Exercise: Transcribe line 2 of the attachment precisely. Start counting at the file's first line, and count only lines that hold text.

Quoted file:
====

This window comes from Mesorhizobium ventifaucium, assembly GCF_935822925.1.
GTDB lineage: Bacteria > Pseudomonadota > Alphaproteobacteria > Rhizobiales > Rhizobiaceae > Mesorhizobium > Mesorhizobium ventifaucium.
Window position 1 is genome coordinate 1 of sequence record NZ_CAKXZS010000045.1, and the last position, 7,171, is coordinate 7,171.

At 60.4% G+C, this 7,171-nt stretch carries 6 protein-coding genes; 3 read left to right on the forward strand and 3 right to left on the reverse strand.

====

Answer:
GTDB lineage: Bacteria > Pseudomonadota > Alphaproteobacteria > Rhizobiales > Rhizobiaceae > Mesorhizobium > Mesorhizobium ventifaucium.